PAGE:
Letter From The Editor: How to deal with your shame about the way you look like
Once upon a time, as a stupid and impressionable young girl, I almost poured boiling hot oil on my head.
It was no accident. When my mother was out of the house, I heated some cooking oil in a pan to pour over my head. You see I’ve been watching these commercials about shampoo with a “hot oil” effect, promising to straighten out curly hair to produce this ultra smooth, ultra straight hair. I wanted to be the beautiful model with the swishy mane that’s so straight a comb just glides down from it! It’s so different from my own voluminous head of wavy, almost curly hair. That was the year I started to intensely hate my hair and the rest of what I looked like. I wanted to change it, so I was going to try this “hot oil” and it was going to look amazing.
Lucky for me, I poured the oil into a plastic container instead of glass or metal. The oil immediately melted the plastic as soon as it hit the surface. I was stupid, but not stupid enough to want to kill or at the least maim myself for beauty!
In my teens I finally convinced my mother to let me have my hair chemically straightened. “Rebonding”, it was called. I did it for two years before I quit. I had chemical burns on my scalp for two years and my hair started to fall off, so I had to quit. In that time though I finally experienced being complimented by my classmates, getting noticed by boys, and being acknowledged more for my achievements at school. Well, perhaps that was all in my head. It felt great, nevertheless, and I mourned for the straight hair which used to be mine.
As a woman, all my life I’ve been bombarded by unrealistic images of how I should look like - reed thin, fair, straight hair, small face, straight nose, big eyes, big lips. You know exactly what I mean, right? I wasted two decades of my life feeling ashamed that I don’t look like that. I had unfashionably dark skin, wavy hair that has a life of its own, terribly crooked teeth (they had to remove FIVE of my teeth and I had braces for seven years!), and a flat AF nose, among other flaws. I also started to gain more and more weight as I got older. I believed I was not beautiful and that I would never be.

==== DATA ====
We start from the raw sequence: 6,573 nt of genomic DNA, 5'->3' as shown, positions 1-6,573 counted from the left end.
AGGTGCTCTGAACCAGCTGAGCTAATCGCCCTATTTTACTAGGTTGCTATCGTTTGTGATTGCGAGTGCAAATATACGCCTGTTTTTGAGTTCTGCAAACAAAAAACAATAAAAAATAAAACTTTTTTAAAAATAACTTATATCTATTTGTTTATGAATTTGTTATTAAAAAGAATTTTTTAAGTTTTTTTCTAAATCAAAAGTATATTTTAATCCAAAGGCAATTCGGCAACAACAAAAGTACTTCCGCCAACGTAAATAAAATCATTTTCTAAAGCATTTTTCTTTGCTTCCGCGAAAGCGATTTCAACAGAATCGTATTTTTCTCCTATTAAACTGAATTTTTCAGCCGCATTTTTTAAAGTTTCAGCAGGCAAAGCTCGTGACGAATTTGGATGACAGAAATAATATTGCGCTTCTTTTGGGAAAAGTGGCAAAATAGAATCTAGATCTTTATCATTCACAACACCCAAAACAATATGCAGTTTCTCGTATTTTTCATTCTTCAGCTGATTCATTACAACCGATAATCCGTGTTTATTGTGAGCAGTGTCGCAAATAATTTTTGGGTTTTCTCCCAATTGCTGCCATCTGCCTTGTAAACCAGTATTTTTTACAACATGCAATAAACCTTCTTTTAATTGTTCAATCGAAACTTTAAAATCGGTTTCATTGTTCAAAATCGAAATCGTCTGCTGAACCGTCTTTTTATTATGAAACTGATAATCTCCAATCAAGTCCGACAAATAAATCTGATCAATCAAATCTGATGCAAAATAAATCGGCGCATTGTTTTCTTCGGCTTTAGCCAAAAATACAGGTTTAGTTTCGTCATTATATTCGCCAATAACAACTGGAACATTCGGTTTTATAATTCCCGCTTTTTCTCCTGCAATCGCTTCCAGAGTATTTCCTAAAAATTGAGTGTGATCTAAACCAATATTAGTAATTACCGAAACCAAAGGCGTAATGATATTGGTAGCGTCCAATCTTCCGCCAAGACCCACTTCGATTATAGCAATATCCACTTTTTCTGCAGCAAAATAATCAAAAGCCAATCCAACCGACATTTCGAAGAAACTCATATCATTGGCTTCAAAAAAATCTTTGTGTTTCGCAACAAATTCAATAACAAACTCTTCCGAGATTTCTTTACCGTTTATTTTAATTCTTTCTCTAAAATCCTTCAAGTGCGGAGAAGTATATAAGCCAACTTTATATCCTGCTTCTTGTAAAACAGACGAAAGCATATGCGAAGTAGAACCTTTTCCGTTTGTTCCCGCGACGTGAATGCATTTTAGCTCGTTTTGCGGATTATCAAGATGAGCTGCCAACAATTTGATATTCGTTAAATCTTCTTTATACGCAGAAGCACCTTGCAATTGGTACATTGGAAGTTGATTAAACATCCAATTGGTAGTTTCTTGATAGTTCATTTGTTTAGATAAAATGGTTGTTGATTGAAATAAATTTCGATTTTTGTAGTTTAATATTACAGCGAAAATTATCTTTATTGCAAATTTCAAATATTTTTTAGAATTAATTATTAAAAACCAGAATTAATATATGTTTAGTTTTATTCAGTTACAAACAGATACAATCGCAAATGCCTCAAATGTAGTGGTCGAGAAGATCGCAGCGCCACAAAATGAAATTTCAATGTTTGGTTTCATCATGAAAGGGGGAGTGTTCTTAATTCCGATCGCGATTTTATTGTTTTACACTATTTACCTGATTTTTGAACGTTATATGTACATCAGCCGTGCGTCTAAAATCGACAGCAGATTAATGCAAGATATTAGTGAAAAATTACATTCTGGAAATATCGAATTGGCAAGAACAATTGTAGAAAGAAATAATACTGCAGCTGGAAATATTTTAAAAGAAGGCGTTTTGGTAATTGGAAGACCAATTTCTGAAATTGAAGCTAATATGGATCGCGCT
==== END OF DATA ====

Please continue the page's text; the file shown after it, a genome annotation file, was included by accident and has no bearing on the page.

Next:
I was smart though. I knew I had plenty things on the table so I explored a lot of other interests like music, art, literature, and writing. I got good. This gave me a lot of peace, to know with absolute certainty that I was worth more than my face and my body.
But there has always been the girl who wanted to pour hot oil on her head. There has always been my shame about the way I look like. This is one of the reasons that used to power this blog in its first few years since I founded it in 2008 at 20 years old.
I turned 31 yesterday. Over time I’ve learned to accept and even adore my physical features. I love my wavy hair now, and I would even call my nose charming. I also love my medium warm skin color (same color as my mother’s) and my teeth is a masterful showcase of the orthodontic wonders of the 21st century! Educating myself on the politics of beauty, learning about other women’s experiences, women fighting for their right to be equal to men, and even brands allowing for more representation in their advertising helped me be okay with myself. Try it, these things will help too!
There’s still one last thing I’m struggling with in terms of physical appearance: my weight. I would sometimes see myself in the mirror and just loathe how much weight I’ve put on. I play tennis twice a week and I row on water once a week, so physical activity is not the issue. I stress eat and sugar is a bitter enemy. I know what I should do, but I don’t do it. I also know that I’m healthy and that it’s also okay to be fat. I’m not less of a person because I’m fat. But I am still ashamed of it.
I had a breakthrough last year though. An article by Heather Havrilesky called ‘I’m Broke and Mostly Friendless, and I’ve Wasted My Whole Life’ made me confront my shame about how fat I’ve become:
“But your concept of yourself makes no sense. You got it from a rom-com. Age 35 is not an expiration date on your beauty or your worth. It doesn’t matter if every single human alive believes this. It’s your job to cast this notion out forever. I’m 48 years old and I’m determined not to tell a story about myself that started in some beauty-product boardroom, among unimaginative corporate marketing professionals. I fail at this quest often, but I’m still determined. I’m going to choose to embrace narratives that make me feel more alive and able to contribute whatever twisted crafts I can to this world, while I can.”
Reading this felt like a weight came off my shoulders. Heather talks about how we shouldn’t hide our shame - we should be curious about it, examine it, confront it, and maybe even create something out of it. She also drives home the point that we don’t have to subscribe to narratives that other people thrust upon us. To me, this means that it doesn’t matter if every single person in the world thinks that I’m fat and ugly; I don’t have to choose to believe it. I can subscribe to other narratives that I know to be true, and that is the fact that I’m a successful young woman who has a track record of solving problems that she cares about. Perhaps I don’t really care about my weight that much, after all. Perhaps I just really want to banish the final vestiges of the ghost of the girl who wanted to pour hot oil on her head.
I am eating pistachio sans rival cake with my coffee as I write this. I’d be fatter, but I’ve just delivered a part of me out in the world, and maybe my heart on my sleeve will give more strength to yours.